Acta Stereologica



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Jonathan Salisbury

Lymphoid infiltrates in the bone marrow: 3D aspects

(Volume 17 (1998) — Number 1 - June 1998)
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The distinction between benign and malignant lymphocytic infiltrates present in bone marrow trephine biopsies is important for primary diagnosis of malignancy, lymphoma staging and prognosis. No single criterion exists to make this distinction and so discrimination is made on the basis of a number of morphological observations, often supplemented by immunohistochemical staining of tissue sections. In recent years, attention has been given to the pattern of infiltration shown by benign and malignant lymphoid infiltrates in the bone marrow. Three-dimensional reconstruction studies and, to a lesser extent, stereological investigations have shed new light on the microarchitecture of the marrow and provided three- dimensional models of pathological states. The three-dimensional reconstruction studies have shown that benign lymphoid aggregates occupy the central marrow spaces, away from the bone trabecular surfaces (non-paratrabecular). In contrast, bone marrow infiltrates of follicular lymphoma, a low-grade non-Hodgkin's malignant lymphoma, always occupy, at least in part, the zone next to the bone marrow trabeculae. This is described as a paratrabecular pattern of infiltration. Other types of low-grade non-Hodgkin's lymphoma may show either or both patterns i.e. non-paratrabecular and/or paratrabecular. That different types of lymphoid infiltrates show different patterns of marrow infiltration could be explained either by an intrinsic difference in the lymphoid cells or by the way in which they are responding to regulators of the haematopoietic microenvironment. Possible regulators of marrow microenvironments include the haematopoietic precursors themselves, the marrow stromal cells, the extracellular marrow matrix, haematopoietic cytokines and growth factors. Because the pattern of paratrabecular infiltration shown by follicular lymphomas is similar to the paratrabecular zoning demonstrated by normal granulopoiesis, similar regulator(s) of the haematopoietic microenvironment may be important in determining this spatial architecture.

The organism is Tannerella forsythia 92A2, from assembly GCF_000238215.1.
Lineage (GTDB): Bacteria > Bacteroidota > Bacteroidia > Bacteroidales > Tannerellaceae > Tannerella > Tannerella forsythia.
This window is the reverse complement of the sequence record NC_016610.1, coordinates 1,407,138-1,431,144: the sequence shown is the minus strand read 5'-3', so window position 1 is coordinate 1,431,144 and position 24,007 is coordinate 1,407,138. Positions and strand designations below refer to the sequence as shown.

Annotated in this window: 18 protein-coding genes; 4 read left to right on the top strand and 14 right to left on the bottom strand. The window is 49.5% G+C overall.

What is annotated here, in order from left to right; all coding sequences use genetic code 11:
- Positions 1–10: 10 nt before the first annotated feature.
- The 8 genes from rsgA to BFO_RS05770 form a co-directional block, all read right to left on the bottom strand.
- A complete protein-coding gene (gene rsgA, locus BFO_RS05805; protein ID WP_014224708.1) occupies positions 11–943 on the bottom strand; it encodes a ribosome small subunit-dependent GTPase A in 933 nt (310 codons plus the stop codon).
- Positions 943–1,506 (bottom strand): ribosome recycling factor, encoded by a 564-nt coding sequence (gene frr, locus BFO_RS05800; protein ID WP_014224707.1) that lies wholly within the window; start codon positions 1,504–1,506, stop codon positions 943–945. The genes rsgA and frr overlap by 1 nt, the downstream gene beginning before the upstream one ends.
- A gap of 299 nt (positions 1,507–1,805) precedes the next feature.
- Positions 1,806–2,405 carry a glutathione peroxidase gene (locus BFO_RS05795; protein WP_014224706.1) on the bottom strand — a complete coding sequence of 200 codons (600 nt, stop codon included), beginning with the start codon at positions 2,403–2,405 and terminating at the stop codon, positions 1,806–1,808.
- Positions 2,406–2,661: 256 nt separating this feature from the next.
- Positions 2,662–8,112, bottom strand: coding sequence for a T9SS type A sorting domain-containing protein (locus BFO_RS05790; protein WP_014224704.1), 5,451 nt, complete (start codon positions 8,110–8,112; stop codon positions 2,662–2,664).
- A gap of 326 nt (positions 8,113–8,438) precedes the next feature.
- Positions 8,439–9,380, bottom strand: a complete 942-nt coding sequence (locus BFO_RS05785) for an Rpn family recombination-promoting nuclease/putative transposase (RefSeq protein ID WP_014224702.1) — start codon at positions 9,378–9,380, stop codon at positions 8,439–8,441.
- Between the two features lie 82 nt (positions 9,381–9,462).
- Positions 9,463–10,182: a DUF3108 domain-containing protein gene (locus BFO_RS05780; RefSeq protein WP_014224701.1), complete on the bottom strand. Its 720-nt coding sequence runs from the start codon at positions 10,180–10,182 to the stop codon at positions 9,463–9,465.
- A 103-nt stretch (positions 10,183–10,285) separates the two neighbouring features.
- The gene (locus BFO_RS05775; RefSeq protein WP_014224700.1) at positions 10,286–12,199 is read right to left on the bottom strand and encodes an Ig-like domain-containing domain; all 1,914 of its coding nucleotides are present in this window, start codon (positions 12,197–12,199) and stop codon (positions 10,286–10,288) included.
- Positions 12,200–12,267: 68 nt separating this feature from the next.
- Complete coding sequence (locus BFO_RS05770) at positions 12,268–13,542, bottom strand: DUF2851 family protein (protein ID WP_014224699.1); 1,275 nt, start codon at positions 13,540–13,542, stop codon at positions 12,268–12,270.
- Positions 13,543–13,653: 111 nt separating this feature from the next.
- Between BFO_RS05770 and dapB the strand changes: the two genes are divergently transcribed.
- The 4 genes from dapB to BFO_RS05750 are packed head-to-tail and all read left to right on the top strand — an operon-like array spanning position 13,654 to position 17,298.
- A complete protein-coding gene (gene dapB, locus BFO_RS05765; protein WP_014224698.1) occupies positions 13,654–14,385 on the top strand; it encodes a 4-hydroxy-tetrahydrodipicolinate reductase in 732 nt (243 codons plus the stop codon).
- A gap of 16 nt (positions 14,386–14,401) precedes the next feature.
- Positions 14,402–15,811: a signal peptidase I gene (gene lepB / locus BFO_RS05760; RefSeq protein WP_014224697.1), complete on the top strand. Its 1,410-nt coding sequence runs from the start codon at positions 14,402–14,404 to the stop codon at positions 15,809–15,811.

Keywords : bone marrow pathology, lymphoma pathology

To cite this article

Jonathan Salisbury, «Lymphoid infiltrates in the bone marrow: 3D aspects», Acta Stereologica [En ligne], Volume 17 (1998), Number 1 - June 1998, 3-11 URL :

About: Jonathan Salisbury

Department of Histopathology, King's College School of Medicine and Dentistry, Bessemer Road, London SE5 9PJ, United Kingdom